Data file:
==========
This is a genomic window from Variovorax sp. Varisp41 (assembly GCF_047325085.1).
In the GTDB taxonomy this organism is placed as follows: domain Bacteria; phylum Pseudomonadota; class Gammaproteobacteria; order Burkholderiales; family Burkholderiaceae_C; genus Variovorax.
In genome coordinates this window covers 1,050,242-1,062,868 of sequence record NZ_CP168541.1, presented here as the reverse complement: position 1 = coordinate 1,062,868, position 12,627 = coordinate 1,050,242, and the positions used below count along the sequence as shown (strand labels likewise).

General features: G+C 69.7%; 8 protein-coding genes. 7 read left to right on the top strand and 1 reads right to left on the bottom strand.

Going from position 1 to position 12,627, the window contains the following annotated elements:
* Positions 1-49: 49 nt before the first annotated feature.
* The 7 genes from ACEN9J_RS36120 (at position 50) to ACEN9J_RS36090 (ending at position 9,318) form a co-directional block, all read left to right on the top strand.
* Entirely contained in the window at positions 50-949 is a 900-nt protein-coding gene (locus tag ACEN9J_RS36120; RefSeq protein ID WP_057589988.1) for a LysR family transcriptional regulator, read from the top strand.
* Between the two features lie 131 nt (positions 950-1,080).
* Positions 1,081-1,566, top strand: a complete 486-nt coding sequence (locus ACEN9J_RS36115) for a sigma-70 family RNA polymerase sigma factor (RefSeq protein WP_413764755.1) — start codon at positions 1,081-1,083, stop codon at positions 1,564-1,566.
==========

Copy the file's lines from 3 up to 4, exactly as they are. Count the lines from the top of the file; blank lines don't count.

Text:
In genome coordinates this window covers 1,050,242-1,062,868 of sequence record NZ_CP168541.1, presented here as the reverse complement: position 1 = coordinate 1,062,868, position 12,627 = coordinate 1,050,242, and the positions used below count along the sequence as shown (strand labels likewise).

General features: G+C 69.7%; 8 protein-coding genes. 7 read left to right on the top strand and 1 reads right to left on the bottom strand.